Meredith’s life is anything but ordinary. She’s a Protector. She protects people. People who are destined to do great things in life that need protecting against other people that want to kill them. All in the name of the “greater good.”
First Charge takes the morally gray area of right and wrong and runs with it. Both factions believe that their mission is the right one, and so are at war with each other. As a character, Meredith doesn’t care. She is, of course, the one that doesn’t buy into any of it, and herein we have the remaining conflict. Quite a few industry-standard tropes involved in the narrative.
The writing style didn’t bring a whole lot of imagery to the table. It was very to-the-point, full of telling the reader what was going on. Because of that, the reading felt jerky. Words, sentences, and paragraphs didn’t flow into each other as well as they should have. There’s definitely some polishing and work needed on the technical side of the novel. The story and plot felt solid all the way around. Characters didn’t feel all that three-dimensional.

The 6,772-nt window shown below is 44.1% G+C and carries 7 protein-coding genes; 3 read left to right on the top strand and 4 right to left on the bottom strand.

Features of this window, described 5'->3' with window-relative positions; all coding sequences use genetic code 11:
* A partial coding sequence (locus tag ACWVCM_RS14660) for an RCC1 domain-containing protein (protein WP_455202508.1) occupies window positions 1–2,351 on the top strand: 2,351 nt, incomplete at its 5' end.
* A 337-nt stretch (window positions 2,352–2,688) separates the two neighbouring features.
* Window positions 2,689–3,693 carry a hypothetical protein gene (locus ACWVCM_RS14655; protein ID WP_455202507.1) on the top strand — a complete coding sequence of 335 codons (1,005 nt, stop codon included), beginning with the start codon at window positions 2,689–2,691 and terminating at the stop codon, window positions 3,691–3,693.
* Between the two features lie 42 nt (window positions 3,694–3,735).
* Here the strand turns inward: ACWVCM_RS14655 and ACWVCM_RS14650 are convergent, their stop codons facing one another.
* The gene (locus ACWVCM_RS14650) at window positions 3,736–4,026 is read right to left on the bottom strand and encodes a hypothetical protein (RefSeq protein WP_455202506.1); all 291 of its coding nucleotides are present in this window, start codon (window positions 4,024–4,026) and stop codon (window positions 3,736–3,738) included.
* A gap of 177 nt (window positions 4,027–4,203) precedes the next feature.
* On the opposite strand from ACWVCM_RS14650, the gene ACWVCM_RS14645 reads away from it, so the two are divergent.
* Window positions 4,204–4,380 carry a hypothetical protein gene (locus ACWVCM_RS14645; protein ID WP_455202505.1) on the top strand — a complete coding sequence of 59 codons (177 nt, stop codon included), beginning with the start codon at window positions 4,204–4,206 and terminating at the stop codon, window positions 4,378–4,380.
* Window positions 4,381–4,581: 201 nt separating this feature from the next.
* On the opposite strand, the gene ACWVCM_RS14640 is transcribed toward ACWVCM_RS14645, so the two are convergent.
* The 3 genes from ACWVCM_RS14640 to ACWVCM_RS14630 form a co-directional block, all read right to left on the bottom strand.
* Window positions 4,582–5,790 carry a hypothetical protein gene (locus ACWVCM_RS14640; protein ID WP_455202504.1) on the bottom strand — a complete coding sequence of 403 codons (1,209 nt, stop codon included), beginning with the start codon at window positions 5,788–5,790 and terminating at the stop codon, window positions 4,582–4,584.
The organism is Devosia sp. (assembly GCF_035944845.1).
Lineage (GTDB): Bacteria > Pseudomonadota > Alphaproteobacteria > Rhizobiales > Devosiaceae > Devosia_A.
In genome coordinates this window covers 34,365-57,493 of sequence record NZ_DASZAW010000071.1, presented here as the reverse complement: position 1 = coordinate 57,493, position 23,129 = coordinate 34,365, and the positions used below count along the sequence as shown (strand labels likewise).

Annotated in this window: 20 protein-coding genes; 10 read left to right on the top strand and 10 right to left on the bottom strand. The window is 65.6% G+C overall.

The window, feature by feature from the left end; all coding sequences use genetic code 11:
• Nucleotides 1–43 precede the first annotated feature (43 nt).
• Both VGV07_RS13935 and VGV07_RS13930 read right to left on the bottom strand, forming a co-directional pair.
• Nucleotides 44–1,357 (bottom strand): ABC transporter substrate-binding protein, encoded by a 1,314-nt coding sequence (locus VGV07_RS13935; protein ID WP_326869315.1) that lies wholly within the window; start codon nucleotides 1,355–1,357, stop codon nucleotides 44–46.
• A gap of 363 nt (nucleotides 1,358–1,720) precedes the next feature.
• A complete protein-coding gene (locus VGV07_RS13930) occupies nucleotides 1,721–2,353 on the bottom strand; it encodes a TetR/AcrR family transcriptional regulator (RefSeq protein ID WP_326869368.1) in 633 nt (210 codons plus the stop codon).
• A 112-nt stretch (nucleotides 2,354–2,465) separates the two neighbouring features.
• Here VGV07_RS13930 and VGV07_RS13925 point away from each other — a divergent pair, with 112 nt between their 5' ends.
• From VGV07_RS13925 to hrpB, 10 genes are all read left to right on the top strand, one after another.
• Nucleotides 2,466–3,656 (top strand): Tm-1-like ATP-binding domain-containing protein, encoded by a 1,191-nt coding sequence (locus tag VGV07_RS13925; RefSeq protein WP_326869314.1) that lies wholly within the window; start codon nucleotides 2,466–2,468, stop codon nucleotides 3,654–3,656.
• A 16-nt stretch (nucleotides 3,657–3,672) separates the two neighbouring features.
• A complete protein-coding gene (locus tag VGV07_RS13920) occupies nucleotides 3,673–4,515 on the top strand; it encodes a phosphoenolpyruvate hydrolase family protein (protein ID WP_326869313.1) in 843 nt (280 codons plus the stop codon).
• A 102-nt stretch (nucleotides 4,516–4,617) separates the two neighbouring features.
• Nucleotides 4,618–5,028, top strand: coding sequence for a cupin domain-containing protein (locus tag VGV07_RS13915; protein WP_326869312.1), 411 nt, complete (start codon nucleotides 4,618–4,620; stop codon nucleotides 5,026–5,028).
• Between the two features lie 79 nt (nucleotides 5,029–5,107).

While a lot of young adult stereotypes ran rampant through the story, the fact that the author chose a LGBT main character was refreshing. And, while her character depth needed some fine-tuning, she reflected good qualities that younger people could look up to.
First Charge had good points and bad points, much like any novel. It’s not a bad read.
Buy it here!